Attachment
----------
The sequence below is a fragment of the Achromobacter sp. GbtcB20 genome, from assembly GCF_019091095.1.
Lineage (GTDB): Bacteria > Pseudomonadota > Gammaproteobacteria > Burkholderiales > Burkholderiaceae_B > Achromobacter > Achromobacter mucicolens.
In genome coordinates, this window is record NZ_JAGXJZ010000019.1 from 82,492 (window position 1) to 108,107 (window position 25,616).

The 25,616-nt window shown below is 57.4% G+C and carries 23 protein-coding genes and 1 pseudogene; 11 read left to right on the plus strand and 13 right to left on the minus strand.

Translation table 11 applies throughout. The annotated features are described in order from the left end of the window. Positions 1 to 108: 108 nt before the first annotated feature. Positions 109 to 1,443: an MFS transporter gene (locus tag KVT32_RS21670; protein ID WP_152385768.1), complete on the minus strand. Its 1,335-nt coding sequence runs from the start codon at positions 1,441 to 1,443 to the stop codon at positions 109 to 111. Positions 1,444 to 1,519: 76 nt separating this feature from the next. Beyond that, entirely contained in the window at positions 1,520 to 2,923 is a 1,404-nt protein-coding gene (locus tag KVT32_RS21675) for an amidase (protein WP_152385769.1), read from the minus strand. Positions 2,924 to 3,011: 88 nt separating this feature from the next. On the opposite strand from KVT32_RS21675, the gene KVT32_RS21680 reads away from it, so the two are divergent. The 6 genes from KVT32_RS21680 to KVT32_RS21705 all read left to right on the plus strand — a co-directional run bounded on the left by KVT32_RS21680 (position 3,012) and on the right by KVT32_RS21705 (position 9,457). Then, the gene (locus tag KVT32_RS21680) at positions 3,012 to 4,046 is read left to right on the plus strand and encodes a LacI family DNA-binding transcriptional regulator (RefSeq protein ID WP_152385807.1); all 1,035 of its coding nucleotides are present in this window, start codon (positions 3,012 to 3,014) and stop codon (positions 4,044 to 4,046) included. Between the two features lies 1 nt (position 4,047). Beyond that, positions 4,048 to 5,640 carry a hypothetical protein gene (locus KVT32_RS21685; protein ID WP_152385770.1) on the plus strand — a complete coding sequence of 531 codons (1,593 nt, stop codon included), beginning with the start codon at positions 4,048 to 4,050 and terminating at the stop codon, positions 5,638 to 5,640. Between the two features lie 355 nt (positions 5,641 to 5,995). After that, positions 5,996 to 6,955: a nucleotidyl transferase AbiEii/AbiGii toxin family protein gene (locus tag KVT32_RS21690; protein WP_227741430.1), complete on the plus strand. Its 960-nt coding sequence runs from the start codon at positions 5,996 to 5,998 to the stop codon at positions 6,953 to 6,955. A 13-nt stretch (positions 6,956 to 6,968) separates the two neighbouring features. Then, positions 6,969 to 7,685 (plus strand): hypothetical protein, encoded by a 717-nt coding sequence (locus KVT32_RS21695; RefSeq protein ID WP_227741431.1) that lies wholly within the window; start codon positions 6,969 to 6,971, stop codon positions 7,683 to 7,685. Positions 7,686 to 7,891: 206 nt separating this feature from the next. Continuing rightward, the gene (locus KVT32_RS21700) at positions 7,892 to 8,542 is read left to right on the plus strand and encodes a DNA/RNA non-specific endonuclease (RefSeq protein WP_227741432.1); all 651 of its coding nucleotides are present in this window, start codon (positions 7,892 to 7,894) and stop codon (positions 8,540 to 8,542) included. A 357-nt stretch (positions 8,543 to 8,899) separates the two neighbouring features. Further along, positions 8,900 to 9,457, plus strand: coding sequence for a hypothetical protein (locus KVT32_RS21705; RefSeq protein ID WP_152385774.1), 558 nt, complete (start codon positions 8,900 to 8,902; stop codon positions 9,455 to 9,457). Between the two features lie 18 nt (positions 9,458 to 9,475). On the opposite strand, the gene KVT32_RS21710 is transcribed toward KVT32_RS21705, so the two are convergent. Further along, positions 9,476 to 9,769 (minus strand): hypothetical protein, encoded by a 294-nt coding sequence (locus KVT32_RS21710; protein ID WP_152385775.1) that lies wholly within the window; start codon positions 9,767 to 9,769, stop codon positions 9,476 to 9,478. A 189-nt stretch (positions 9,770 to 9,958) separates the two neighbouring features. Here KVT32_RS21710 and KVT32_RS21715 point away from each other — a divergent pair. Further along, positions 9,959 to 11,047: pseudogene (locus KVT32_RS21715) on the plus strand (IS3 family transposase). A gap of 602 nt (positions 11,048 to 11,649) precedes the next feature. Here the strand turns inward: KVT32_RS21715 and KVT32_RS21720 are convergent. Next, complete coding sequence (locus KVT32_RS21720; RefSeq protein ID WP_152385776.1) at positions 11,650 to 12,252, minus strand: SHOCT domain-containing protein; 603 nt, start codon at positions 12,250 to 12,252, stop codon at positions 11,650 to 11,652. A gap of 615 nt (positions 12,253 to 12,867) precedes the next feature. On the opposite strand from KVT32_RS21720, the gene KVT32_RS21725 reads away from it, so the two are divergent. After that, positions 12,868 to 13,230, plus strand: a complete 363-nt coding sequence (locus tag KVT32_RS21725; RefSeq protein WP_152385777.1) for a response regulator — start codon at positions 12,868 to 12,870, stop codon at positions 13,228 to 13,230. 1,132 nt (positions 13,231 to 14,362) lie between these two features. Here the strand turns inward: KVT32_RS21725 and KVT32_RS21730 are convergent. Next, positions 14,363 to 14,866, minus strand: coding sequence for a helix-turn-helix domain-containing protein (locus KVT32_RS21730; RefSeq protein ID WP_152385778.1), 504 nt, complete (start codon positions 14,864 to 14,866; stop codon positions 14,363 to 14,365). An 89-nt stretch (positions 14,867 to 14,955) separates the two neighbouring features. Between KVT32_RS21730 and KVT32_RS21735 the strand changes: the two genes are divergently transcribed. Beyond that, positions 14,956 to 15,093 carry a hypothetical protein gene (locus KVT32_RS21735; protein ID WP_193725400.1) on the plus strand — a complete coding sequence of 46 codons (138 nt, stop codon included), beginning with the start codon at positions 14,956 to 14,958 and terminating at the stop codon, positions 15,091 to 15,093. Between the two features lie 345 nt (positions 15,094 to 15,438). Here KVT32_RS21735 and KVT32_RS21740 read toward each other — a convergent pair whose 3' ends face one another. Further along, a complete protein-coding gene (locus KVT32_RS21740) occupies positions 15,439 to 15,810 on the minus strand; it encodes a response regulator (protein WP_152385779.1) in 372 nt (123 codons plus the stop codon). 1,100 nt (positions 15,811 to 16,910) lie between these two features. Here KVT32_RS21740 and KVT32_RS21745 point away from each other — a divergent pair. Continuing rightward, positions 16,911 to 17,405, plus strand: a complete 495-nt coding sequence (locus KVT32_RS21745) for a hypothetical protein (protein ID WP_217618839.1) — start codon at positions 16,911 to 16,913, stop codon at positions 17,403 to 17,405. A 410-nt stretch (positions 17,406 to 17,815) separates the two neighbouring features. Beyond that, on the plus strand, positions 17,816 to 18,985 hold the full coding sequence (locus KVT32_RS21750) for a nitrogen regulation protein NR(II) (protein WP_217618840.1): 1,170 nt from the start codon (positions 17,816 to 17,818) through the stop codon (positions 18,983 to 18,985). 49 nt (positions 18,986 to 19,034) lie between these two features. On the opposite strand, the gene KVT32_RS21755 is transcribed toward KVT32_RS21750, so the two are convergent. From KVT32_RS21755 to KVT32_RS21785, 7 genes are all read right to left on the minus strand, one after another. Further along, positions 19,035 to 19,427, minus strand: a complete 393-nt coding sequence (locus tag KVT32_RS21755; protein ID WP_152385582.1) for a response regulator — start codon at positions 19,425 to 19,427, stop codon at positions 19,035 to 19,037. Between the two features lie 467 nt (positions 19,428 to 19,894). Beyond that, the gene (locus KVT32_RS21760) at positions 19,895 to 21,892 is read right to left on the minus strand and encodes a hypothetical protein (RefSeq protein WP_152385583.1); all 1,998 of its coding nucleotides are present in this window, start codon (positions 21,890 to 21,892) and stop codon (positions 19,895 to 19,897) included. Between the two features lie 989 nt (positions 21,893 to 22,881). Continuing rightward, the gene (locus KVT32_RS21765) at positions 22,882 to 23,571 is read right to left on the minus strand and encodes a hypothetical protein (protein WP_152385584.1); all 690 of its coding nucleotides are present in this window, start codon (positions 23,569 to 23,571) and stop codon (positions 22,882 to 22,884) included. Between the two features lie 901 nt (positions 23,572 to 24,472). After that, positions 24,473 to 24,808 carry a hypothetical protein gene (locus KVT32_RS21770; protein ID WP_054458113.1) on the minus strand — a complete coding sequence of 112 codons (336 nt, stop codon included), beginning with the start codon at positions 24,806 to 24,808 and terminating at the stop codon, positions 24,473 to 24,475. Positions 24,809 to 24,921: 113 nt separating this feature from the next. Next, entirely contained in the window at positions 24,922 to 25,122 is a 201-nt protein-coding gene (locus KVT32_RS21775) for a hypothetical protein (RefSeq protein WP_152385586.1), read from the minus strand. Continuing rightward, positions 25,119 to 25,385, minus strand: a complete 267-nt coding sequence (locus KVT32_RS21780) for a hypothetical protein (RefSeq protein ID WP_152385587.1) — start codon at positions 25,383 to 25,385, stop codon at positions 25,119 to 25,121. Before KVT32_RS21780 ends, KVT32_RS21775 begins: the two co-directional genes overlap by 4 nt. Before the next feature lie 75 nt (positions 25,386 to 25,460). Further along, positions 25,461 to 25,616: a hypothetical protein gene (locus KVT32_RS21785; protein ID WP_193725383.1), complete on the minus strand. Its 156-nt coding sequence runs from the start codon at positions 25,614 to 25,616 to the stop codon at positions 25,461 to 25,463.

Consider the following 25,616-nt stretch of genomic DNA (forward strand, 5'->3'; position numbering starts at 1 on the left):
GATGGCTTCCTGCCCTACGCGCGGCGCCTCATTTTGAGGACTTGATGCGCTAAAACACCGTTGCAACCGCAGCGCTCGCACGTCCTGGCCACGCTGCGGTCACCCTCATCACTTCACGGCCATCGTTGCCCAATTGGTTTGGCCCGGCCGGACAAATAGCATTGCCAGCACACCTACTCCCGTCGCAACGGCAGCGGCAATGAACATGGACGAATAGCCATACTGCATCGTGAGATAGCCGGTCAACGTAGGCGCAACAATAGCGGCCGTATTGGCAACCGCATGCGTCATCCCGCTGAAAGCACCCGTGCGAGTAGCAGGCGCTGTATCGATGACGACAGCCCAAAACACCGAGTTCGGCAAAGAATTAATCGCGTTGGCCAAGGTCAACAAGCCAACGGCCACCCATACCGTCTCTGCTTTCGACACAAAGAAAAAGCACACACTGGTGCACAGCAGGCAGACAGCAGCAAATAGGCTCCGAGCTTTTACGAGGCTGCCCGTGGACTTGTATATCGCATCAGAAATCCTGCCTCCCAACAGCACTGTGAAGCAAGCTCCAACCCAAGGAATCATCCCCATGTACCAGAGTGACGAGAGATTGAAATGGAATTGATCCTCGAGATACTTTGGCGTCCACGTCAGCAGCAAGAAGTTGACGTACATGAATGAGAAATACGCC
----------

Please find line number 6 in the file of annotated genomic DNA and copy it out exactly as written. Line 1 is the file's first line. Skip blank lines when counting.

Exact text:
Consider the following 25,616-nt stretch of genomic DNA (forward strand, 5'->3'; position numbering starts at 1 on the left):